Computing and Visualization in Science

, Volume 11, Issue 3, pp 169–180 | Cite as

Smoothed aggregation multigrid for a Stokes problem

Regular article

Abstract

We discuss advantages of using algebraic multigrid based on smoothed aggregation for solving indefinite linear problems. The ingredients of smoothed aggregation are used to construct a black-box monolithic multigrid method with indefinite coarse problems. Several techniques enforcing inf–sup stability conditions on coarse levels are presented. Numerical experiments are designed to support recent stability results for coupled algebraic multigrid. Comparison of the proposed multigrid preconditioner with other methods shows its robust behaviour even for very elongated geometries, where the pressure mass matrix is no longer a good preconditioner for the pressure Schur complement.

Keywords

Stokes Multigrid Smoothed aggregation Preconditioner 

Preview

Unable to display preview. Download preview PDF.

Unable to display preview. Download preview PDF.

References

  1. 1.
    Adams M.F. (2004). Algebraic multigrid methods for constrained linear systems with applications to contact problems in solid mechanics. Numer. Linear Algebra Appl. 11: 141–153 CrossRefMathSciNetMATHGoogle Scholar
  2. 2.
    Braess D. and Sarazin R. (1997). An efficient smoother for the Stokes problem. Appl. Numer. Math. 23: 3–19 CrossRefMathSciNetMATHGoogle Scholar
  3. 3.
    Brezina M. and Vaněk P. (1999). A black-box iterative solver based on a two-level Schwarz method. Computing 63(3): 233–263 CrossRefMathSciNetMATHGoogle Scholar
  4. 4.
    Cui M.R. (2004). Analysis of iterative algorithms of Uzawa type for saddle point problems. Appl. Numer. Math. 50: 133–146 CrossRefMathSciNetMATHGoogle Scholar
  5. 5.
    Dobrowolski M. (2003). On the LBB constant on stretched domains. Math. Nachr. 254–255: 64–67 CrossRefMathSciNetGoogle Scholar
  6. 6.
    Elman, H.C.: Preconditioning strategies for models of incompressible flow. Research report CS-TR no.4543/ UMIACS TR no.2003-111, University of Maryland, November (2003)Google Scholar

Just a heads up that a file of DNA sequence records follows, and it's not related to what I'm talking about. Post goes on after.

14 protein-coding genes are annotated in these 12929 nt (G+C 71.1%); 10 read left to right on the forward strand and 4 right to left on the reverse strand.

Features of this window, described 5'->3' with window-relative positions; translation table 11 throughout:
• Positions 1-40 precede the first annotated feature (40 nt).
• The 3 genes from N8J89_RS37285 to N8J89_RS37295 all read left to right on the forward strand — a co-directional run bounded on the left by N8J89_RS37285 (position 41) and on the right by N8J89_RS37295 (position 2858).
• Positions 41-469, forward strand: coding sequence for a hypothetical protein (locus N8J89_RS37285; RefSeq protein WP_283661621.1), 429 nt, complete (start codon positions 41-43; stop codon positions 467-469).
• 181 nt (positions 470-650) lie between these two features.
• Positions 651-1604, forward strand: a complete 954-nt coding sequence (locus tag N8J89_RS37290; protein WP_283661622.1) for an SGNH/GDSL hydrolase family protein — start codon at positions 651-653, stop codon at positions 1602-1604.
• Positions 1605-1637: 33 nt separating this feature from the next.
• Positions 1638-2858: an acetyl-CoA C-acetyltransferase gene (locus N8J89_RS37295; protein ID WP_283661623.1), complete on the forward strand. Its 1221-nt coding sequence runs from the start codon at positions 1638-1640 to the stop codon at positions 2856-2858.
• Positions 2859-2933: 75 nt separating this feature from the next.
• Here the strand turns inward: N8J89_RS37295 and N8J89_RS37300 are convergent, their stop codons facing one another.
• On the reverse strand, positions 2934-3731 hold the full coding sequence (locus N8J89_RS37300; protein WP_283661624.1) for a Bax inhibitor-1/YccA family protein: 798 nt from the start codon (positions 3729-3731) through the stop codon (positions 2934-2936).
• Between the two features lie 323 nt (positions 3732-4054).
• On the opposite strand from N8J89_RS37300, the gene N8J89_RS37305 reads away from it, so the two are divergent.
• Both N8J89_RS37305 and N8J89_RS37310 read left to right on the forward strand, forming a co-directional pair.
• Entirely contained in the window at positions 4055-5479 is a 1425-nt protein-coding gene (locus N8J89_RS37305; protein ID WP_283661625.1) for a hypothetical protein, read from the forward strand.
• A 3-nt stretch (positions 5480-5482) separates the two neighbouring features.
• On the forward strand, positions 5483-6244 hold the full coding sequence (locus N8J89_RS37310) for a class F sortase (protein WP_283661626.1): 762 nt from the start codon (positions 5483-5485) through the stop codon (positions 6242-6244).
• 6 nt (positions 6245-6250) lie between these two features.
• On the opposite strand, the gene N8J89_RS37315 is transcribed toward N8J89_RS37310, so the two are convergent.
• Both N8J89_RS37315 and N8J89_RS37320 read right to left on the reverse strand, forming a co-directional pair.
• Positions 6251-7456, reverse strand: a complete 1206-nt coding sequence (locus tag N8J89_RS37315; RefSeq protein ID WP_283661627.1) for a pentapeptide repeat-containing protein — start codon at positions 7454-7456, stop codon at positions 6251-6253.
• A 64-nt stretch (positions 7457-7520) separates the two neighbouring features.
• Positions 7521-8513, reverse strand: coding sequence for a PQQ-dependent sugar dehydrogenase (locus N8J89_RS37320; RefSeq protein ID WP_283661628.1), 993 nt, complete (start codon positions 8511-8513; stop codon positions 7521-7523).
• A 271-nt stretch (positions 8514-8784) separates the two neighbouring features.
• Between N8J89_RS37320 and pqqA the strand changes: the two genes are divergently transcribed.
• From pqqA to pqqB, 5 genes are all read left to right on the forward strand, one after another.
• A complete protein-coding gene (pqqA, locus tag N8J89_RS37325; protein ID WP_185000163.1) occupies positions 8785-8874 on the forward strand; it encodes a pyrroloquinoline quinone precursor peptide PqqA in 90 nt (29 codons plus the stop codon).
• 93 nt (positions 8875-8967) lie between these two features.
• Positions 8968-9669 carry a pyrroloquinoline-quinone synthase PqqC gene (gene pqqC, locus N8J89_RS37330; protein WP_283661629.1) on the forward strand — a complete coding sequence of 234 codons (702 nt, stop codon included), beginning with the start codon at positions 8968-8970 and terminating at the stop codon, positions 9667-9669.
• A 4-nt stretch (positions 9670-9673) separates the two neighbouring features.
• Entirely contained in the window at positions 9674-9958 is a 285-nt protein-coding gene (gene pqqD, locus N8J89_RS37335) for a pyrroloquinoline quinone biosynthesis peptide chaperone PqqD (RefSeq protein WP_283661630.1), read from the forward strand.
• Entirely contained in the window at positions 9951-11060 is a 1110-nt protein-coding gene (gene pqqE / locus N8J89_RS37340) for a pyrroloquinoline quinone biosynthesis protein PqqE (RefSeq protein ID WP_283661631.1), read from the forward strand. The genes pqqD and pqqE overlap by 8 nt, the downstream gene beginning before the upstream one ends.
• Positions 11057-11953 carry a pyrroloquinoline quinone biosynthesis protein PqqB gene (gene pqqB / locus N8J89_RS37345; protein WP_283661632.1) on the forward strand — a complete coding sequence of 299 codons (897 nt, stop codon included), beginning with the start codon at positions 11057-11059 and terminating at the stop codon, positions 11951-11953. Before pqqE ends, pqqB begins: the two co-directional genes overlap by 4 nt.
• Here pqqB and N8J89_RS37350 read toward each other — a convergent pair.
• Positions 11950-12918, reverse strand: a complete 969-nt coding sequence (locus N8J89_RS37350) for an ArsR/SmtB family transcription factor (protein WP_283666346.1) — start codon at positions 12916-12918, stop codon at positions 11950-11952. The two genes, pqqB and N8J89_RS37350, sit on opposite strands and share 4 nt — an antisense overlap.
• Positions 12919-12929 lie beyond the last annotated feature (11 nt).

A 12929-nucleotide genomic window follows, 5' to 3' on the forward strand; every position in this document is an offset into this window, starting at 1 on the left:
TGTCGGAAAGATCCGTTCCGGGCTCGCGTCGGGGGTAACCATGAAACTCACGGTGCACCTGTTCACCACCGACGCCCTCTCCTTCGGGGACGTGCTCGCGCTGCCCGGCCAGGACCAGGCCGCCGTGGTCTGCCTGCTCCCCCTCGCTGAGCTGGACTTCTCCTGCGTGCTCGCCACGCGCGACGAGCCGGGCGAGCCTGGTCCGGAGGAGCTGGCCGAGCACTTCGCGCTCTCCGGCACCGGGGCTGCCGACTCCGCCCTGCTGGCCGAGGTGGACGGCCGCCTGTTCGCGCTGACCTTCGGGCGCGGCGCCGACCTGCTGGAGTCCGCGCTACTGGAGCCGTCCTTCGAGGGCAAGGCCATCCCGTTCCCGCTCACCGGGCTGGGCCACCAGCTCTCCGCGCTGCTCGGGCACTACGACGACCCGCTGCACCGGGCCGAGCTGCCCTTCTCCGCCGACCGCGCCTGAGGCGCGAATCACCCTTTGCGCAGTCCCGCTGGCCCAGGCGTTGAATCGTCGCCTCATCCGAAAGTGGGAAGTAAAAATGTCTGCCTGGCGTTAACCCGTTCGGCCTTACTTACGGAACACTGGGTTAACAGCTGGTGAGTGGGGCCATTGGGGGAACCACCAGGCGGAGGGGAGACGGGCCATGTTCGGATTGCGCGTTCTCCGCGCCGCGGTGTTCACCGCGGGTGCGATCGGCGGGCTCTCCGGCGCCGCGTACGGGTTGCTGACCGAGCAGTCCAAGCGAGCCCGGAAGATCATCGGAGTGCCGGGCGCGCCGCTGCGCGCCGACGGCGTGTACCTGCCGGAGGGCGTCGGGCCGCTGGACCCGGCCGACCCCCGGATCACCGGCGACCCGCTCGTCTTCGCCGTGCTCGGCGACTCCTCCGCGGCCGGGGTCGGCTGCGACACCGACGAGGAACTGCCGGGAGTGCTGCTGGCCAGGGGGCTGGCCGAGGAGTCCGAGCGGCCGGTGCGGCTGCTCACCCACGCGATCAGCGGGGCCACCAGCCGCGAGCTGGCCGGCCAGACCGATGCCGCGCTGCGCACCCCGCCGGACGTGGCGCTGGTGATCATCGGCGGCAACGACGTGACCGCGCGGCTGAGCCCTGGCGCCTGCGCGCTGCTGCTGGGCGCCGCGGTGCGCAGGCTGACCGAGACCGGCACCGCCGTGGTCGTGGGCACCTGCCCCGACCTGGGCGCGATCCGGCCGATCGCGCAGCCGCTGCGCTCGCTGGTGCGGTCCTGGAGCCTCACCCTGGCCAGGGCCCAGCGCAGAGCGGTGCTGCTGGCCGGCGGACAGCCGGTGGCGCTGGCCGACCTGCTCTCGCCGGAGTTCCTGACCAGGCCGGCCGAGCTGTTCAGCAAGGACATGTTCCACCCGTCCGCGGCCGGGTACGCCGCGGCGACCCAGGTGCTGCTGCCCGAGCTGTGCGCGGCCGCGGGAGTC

7. 7.
    Elman H.C., Silvester D.J. and Wathen A.J. (2002). Performance and analysis of saddle point preconditioners for the discrete steady-state Navier–Stokes equations. Numer. Math. 90: 665–688 CrossRefMathSciNetMATHGoogle Scholar
  8. 8.
    Elman H.C., Howle V.E., Shadid J.N. and Tuminaro R.S. (2003). A parallel block multi-level preconditioner for the 3D incompressible Navier–Stokes equations. J. Comput. Phys. 187: 504–523 CrossRefMATHGoogle Scholar
  9. 9.
    Franca L. and Stenberg R. (1991). Error analysis of some GLS methods for elasticity equations. SIAM J. Numer. Anal. 28: 1680–1697 CrossRefMathSciNetMATHGoogle Scholar
  10. 10.
    Griebel M., Neunhoffer T. and Regler H. (1998). Algebraic multigrid methods for the solution of the Navier–Stokes equations in complicated geometries. Int. J. Numer. Methods Fluids 26: 281–301 CrossRefMATHGoogle Scholar
  11. 11.
    Loghin D. and Wathen A.J. (2003). Schur complement preconditioning for elliptic systems of partial differential equations. Numer. Linear Algebra Appl. 10: 423–443 CrossRefMathSciNetMATHGoogle Scholar
  12. 12.
    Picasso M. and Rappaz J. (2001). Stability of time-splitting schemes for the Stokes problem with stabilized finite elements. Numer. Methods Partial Differ. Equ. 17(6): 632–656 CrossRefMathSciNetMATHGoogle Scholar
  13. 13.
    Powell, C., Silvester, D.: Black-box preconditioning for mixed formulation of self-adjoint elliptic PDEs, challenges in scientific computing—CISC 2002, 268–285, Lecture Notes in Computer Science Engineering, vol. 35. Springer, Berlin (2003)Google Scholar
  14. 14.
    Silvester D., Elman H., Kay D. and Wathen A. (2001). Efficient preconditioning of the linearized Navier–Stokes equations for incompressible flow. J. Comput. Appl. Math. 128: 261–279 CrossRefMathSciNetMATHGoogle Scholar
  15. 15.
    Schöberl J. and Zulehner W. (2003). On Schwarz-type smoothers for saddle point problems. Numer. Math. 95: 377–399 CrossRefMathSciNetMATHGoogle Scholar
  16. 16.
    Stüben K. (2001). A review of algebraic multigrid. Comput. Appl. Math. 128: 281–309 CrossRefMathSciNetMATHGoogle Scholar
  17. 17.
    Vaněk P., Brezina M. and Mandel J. (2001). Convergence of algebraic multigrid based on smoothed aggregation. Numer. Math. 88(3): 559–579 CrossRefMathSciNetMATHGoogle Scholar
  18. 18.
    Verfürth R. (1984). Error estimates for a mixed finite element approximation of the Stokes problem. RAIRO Anal. Numer. 18: 175–182 MathSciNetMATHGoogle Scholar
  19. 19.
    Wabro M. (2004). Coupled algebraic multigrid methods for the Oseen problem. Comput. Vis. Sci. 7: 141–151 MathSciNetMATHGoogle Scholar
  20. 20.
    Webster R. (1994). An algebraic multigrid solver for Navier–Stokes problems. Int. J. Numer. Methods Fluids 18: 761–780 CrossRefMATHGoogle Scholar
  21. 21.
    Wesseling P. and Oosterlee C.W. (2001). Geometric multigrid with applications to computational fluid dynamics. J. Comput. Appl. Math. 128: 311–334 CrossRefMathSciNetMATHGoogle Scholar

Copyright information

© Springer-Verlag 2007

Authors and Affiliations

  1. 1.Institute of Analysis and Scientific ComputingEcole Polytechnique Fédérale de LausanneLausanneSwitzerland

Personalised recommendations